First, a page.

I am ever on the lookout for new sources for watching relatively obscure foreign-language movies, but every time I find an unheralded satellite channel with imaginative schedules, the channel in question seems to be doomed -- i.e. insufficient viewers to attract the necessary advertisers to support it. The subscription channel CineMoi was a sad instance of this, disappearing up its own whatsit within a year -- and there were earlier instances too.
Therefore I was completely charmed to discover that the hitherto boring channel Showtime now screens what they label "Eurocinema" between 9 p.m. and 3 a.m. daily with an hour out for some weird Chinese programme. I discovered this recently when the ShowBiz Channel (showing the occasional film programme of interest) went suddenly out of business -- literally a case of here today and gone tomorrow. Since there are an inordinate number of minor satellite channels whose listings are considered too obscure to be included in any of the standard newspaper or magazine programme listings, I have made a point once a week to check out the forward schedules on various channels (Talking Pictures, Movies 24, True Movies etc.) on my DigiGuide for which I pay an annual subscription.
With Showbiz disappearing I noticed that I had not checked Showtime for a while since most of their film offerings were in "The Attack of the Giant Leeches" or "I was a Teenaged Caveman" category. So when I checked that channel a few weeks back, I made the happy discovery outlined above. I have no idea when they started this European strand (or how long I've been missing out on it) nor how long it will last given past disappointments. So I am recording as many movies that I've not seen previously to my hard disc and hope to get through these before yet another channel bites the dust.
It's an interesting assortment of films, many of which I've not heard of previously, so I'm looking forward to some happy viewing while this source lasts. So far I've watched the Russian flick "Taxi Blues" (1990) which has been on my 'would like to see' list for a while (I didn't actually reckon it much in the end although it is well thought of) and several very strange short films. However the pick of the bunch so far has been "Let There be Light" (1998) a charming, French fantasy film from director Arthur Joffe, whose filmography is otherwise short and fairly undistinguished.
It seems that God has written a screenplay (as thick as a Bible) and wants to go down to earth to have it filmed. Since the Almighty is invisible, he needs to assume a corporeal presence and moves from body to body (including a cat and a pigeon) as the mood takes him; we can tell where he is at any moment since the host body develops a noticeable eye twitch. In fact his shape-shifting is so volatile that it is hard to keep tract and a number of familiar French faces such as Yolande Moreau and Michael Lonsdale have cameos so brief that they literally pass in the blink of an eye. This taking over of unsuspecting bodies reminded me strongly of the cult horror movie "The Hidden" (1987), but with a very different agenda. God is accompanied throughout by his assistant and sidekick angel played by Ticky Holgado who bemoans that he has not yet received some fully functional wings and who improvises makeshift ones throughout.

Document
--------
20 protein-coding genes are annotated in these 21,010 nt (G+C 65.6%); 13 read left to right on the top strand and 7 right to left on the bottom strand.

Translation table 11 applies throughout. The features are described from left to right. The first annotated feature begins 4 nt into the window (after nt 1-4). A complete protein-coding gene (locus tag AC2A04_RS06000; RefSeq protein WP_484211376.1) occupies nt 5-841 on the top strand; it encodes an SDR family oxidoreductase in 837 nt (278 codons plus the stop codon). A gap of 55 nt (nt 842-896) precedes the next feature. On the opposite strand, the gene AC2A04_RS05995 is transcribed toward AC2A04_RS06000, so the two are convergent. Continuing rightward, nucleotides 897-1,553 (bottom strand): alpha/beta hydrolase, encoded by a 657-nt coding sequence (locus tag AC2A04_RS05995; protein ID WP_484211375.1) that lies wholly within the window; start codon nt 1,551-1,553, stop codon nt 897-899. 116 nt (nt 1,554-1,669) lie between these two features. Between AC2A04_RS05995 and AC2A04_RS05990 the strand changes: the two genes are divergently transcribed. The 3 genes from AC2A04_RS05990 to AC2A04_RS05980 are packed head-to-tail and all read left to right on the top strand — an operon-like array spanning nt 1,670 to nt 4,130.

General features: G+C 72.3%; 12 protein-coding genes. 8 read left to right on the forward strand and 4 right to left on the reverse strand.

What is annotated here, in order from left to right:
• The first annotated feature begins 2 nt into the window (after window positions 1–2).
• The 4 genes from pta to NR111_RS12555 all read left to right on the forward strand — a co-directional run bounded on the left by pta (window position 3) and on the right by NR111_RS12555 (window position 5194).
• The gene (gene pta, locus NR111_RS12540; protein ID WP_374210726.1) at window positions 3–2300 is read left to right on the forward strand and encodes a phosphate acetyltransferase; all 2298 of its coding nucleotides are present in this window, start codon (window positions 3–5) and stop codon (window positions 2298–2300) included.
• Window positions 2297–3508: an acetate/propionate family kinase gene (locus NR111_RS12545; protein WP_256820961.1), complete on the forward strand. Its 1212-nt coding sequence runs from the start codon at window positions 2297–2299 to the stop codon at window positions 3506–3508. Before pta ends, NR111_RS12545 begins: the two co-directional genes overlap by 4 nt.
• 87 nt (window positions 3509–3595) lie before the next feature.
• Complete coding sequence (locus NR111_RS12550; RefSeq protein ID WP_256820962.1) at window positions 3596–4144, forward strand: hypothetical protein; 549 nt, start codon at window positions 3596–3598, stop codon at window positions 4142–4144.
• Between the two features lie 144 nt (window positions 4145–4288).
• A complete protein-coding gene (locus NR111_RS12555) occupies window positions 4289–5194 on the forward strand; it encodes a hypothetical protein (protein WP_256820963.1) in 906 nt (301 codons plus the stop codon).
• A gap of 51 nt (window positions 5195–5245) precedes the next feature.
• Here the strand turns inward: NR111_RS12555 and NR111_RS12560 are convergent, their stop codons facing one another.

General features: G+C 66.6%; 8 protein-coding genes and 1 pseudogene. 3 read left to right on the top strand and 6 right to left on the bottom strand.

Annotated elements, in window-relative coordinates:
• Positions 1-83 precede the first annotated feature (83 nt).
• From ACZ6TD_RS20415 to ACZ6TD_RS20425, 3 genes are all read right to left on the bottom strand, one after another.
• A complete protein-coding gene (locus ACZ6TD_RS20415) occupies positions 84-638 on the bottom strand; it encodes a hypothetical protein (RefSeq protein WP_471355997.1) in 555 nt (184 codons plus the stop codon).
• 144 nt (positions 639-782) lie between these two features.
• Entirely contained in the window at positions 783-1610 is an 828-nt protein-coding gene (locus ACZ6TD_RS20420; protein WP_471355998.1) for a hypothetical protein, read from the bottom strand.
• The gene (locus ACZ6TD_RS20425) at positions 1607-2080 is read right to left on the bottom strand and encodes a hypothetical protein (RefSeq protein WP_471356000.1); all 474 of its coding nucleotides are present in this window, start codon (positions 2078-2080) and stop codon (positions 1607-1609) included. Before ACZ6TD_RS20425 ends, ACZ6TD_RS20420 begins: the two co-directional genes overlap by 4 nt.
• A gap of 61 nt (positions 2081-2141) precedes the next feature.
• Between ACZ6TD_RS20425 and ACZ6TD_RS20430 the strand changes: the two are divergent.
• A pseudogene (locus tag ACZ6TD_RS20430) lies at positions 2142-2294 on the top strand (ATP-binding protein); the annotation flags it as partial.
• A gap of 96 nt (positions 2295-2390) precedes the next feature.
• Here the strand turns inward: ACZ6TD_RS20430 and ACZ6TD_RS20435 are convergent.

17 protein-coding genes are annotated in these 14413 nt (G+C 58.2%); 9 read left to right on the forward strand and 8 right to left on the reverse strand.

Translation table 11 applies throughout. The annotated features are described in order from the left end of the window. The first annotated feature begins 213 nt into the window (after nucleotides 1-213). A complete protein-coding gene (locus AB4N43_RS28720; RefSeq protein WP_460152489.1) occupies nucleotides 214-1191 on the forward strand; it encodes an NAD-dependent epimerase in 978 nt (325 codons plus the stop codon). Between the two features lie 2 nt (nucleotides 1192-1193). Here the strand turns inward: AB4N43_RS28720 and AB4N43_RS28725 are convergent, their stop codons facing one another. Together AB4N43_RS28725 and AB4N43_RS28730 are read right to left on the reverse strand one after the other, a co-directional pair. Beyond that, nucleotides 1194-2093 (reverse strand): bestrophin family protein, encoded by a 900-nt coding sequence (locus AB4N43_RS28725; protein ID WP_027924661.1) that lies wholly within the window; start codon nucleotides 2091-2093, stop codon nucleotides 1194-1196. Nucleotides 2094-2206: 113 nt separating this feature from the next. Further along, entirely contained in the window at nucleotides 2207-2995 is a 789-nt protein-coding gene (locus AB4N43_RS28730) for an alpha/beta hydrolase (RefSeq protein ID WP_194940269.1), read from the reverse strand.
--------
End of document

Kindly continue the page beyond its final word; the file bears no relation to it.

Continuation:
Eventually God finds would-be filmmaker Jeanne winningly played by Helene de Fougerolles (another new name to me) who eventually manages to shoot his script despite studio interference from Tcheky Karyo, who is in fact playing the Devil. God is particularly keen on this namesake of Joan of Arc on whom he 'had a crush' and whose fate he has been regretting for centuries. When the finished film is finally screened the audience members are completely charmed since what they are viewing is exactly what each of them would most wish to see in a movie, which of course is different for everyone. Even Karyo can not restrain his laughter and they all go soaring off into the sky, just like the final scene in "Miracle in Milan" (1951). It's a strange but ultimately satisfying film that could only have been made in France. I shudder to think what a U.S remake might be like.
I've also discovered that Showcase has a sister channel, Showcase 3, which is still largely screening B-movies although occasional cult movies like "Beat the Devil" (1953) and "The Great Flamarion" (1945) can be found in their schedules. To my amazement, last week that channel screened "The End of St Petersburg" (1927) which ran 20 minutes longer than my own copy and which also boasted a fine orchestral score -- my previous copy was really a 'silent' movie.
I'll keep my fingers crossed for Showcase. Long may it wave!